Dwarf puffer fish are a popular pick for people that are fleshing out their home aquarium for a couple of different reasons, but especially because of their unique appearance and playful personalities.
Some of the things that make dwarf puffers unique include:
- They are very small fish, with some species reaching a maximum size of only about 1 inch in length. This makes them a popular choice for small aquariums or nano tanks.
- Dwarf puffers have distinctive, elongated bodies and large eyes, which give them a cute and playful appearance.
- They are known for their curious and energetic personalities, and they are often very active and entertaining to watch.
- Dwarf puffers are one of the few species of fish that are able to use their pectoral fins to climb and explore their environment. This makes them very agile and able to explore areas of the tank that other fish may not be able to reach.
Because of their unique personality, though, finding the best dwarf puffer tank mates can be a little bit of an uphill battle.
That’s where this detailed guide comes into play!
Dwarf Puffer 101 – What You Should Know
Dwarf puffer fish are known for their curious and energetic personalities.
A very active and playful fish, they are often very entertaining to watch. Dwarf puffers are also known for their intelligence and problem-solving abilities, and they are known to be skilled at finding and eating live prey, such as snails and worms.
However, dwarf puffers can also be territorial and aggressive towards other fish, especially if they feel threatened or if they are not kept in groups of their own species.
They are best kept in tanks with plenty of hiding places and plenty of room to swim and explore. Overall, dwarf puffers are engaging and entertaining fish that can make a great addition to a well-maintained aquarium.
Dwarf puffers are (unsurprisingly) very small fish, especially when compared to a lot of other species of fish you could keep in your aquarium.
As full grown adults these fish regularly top out around about an inch in length, though from time to time you might get a dwarf puffer that grows even longer than that – but rarely will these fish get longer than 1.5 inches in length.
Yet even though they have a rather diminutive size don’t be shocked if these fish act a little larger than life. They have a huge appetite, are always flitting around their aquarium, and can even act pretty aggressive towards much larger fish if they feel threatened.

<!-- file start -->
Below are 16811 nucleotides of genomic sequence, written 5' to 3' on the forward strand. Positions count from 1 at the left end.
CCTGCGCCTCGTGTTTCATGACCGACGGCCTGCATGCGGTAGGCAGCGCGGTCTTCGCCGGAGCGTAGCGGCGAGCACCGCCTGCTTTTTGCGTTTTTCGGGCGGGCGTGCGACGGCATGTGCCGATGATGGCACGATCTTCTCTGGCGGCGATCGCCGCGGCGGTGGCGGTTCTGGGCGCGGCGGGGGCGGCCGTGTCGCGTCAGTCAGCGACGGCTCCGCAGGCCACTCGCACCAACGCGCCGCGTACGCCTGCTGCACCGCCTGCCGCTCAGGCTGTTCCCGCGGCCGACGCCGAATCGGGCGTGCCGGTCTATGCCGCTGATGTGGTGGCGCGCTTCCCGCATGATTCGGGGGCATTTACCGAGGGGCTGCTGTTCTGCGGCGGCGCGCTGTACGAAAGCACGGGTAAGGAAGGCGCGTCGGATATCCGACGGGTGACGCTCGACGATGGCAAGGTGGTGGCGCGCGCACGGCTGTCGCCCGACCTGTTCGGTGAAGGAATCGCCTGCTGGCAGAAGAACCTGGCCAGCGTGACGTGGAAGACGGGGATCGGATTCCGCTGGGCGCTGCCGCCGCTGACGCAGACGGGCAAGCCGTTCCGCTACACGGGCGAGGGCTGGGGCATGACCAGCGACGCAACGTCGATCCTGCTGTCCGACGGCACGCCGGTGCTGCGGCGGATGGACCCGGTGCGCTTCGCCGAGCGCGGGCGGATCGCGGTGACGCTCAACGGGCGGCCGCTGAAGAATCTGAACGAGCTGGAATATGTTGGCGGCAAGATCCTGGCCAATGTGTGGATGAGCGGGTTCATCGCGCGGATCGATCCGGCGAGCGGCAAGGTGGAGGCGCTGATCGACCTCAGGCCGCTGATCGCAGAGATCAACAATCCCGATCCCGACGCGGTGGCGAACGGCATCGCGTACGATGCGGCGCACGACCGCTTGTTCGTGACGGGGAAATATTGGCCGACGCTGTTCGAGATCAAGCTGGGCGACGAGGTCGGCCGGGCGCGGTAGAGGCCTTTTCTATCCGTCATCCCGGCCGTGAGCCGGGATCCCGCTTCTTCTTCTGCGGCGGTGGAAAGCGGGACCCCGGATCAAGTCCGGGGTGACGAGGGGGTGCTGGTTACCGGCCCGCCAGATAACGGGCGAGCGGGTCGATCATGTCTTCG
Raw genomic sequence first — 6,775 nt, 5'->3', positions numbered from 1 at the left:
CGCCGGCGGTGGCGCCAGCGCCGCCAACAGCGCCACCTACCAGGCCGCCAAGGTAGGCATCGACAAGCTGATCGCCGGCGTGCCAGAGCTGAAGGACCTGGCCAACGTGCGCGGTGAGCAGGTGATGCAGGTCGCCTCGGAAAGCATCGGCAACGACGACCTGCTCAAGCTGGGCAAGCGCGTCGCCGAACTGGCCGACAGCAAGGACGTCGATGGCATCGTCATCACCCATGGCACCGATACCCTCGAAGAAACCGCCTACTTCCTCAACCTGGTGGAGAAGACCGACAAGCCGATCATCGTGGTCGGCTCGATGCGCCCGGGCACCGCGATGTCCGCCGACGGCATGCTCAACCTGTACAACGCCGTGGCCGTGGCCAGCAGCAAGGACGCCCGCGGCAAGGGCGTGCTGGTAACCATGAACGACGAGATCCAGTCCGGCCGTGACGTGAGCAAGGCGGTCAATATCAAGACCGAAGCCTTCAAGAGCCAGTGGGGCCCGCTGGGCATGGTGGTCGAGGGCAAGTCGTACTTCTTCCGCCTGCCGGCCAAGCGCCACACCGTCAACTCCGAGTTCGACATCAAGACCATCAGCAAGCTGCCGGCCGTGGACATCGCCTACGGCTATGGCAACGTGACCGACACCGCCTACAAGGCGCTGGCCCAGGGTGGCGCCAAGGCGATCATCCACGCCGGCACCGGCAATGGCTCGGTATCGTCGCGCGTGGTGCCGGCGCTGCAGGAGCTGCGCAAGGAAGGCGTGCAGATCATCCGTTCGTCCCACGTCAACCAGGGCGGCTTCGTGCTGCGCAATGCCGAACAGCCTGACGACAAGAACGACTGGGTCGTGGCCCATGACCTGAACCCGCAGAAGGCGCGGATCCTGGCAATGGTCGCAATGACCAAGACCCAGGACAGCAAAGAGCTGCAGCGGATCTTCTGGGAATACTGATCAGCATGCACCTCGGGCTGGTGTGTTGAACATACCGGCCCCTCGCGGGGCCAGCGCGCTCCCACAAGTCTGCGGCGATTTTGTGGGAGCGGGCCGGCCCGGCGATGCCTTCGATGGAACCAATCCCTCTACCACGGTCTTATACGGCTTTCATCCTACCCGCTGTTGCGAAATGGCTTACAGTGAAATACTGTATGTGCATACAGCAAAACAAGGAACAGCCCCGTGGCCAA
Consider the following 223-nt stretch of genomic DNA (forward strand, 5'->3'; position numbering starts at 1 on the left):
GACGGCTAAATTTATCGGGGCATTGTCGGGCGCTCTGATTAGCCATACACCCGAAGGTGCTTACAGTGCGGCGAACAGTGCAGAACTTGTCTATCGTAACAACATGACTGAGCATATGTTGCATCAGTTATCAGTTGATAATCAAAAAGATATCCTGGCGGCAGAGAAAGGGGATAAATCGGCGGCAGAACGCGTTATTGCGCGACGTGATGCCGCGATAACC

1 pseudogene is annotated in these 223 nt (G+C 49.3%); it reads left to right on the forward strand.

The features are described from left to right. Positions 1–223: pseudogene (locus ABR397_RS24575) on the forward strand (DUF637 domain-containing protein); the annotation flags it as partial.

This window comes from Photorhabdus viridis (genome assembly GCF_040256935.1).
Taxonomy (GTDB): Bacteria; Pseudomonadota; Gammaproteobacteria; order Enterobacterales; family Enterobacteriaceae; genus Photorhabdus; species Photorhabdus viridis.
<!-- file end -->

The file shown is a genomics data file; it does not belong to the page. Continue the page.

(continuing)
This is why it’s such a good idea to have an oversized aquarium when you’re going to keep dwarf puffers and tank mates together.
Again, even though these fish are so diminutive – they are sometimes called pygmy puffers – they have a reputation for being pretty competitive as soon as food gets added to the tank.
These fish love to eat!
It’s not at all unusual for dwarf puffers to spend a decent amount of time fighting off other fish in their species (and any other fish in the tank, for that matter) as soon as food gets added to their water. Sometimes they are territorial over hiding spots as well.
Generally, these fish get along with everyone else when food isn’t mixed into the equation outside of breeding season. If there are breeding pairs in a tank together, though, things can get cranked all the way up to 11 until the breeding season has concluded.
These fish – and their ideal tank mates – are going to thrive in tanks with plenty of hiding places and a slow-moving water current. Dwarf puffers are native to slow-moving streams and rivers in Asia, where they hide among vegetation and rocks.
In a tank environment, they need plenty of hiding places to feel secure and to prevent aggression. A tank with live plants, rocks, and other decorations can provide the hiding places that dwarf puffers need. They also prefer a water temperature of around 78-82 degrees Fahrenheit, and they need a water filtration system to keep the water clean and free of debris.
Dwarf puffers prefer water that is slightly acidic to neutral, which is similar to the pH level of their natural habitat in slow-moving streams and rivers in Asia.